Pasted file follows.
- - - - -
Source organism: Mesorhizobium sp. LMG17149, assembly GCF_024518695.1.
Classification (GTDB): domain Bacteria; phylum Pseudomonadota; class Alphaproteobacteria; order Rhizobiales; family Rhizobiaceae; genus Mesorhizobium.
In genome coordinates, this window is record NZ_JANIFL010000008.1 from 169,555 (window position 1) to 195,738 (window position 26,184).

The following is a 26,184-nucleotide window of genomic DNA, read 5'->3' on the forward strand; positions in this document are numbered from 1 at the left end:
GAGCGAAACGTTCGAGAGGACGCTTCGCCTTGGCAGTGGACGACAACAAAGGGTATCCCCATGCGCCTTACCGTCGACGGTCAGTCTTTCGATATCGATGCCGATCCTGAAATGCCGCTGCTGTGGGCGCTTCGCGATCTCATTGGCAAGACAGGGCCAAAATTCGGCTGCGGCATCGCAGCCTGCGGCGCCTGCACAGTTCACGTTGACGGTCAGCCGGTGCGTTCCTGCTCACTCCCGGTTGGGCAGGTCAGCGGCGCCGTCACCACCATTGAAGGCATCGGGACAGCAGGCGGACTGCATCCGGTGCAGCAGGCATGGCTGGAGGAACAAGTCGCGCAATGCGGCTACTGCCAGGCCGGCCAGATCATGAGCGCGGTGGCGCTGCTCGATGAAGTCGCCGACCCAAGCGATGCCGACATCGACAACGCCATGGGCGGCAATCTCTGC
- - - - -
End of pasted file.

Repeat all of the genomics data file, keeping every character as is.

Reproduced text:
Source organism: Mesorhizobium sp. LMG17149, assembly GCF_024518695.1.
Classification (GTDB): domain Bacteria; phylum Pseudomonadota; class Alphaproteobacteria; order Rhizobiales; family Rhizobiaceae; genus Mesorhizobium.
In genome coordinates, this window is record NZ_JANIFL010000008.1 from 169,555 (window position 1) to 195,738 (window position 26,184).

The following is a 26,184-nucleotide window of genomic DNA, read 5'->3' on the forward strand; positions in this document are numbered from 1 at the left end:
GAGCGAAACGTTCGAGAGGACGCTTCGCCTTGGCAGTGGACGACAACAAAGGGTATCCCCATGCGCCTTACCGTCGACGGTCAGTCTTTCGATATCGATGCCGATCCTGAAATGCCGCTGCTGTGGGCGCTTCGCGATCTCATTGGCAAGACAGGGCCAAAATTCGGCTGCGGCATCGCAGCCTGCGGCGCCTGCACAGTTCACGTTGACGGTCAGCCGGTGCGTTCCTGCTCACTCCCGGTTGGGCAGGTCAGCGGCGCCGTCACCACCATTGAAGGCATCGGGACAGCAGGCGGACTGCATCCGGTGCAGCAGGCATGGCTGGAGGAACAAGTCGCGCAATGCGGCTACTGCCAGGCCGGCCAGATCATGAGCGCGGTGGCGCTGCTCGATGAAGTCGCCGACCCAAGCGATGCCGACATCGACAACGCCATGGGCGGCAATCTCTGC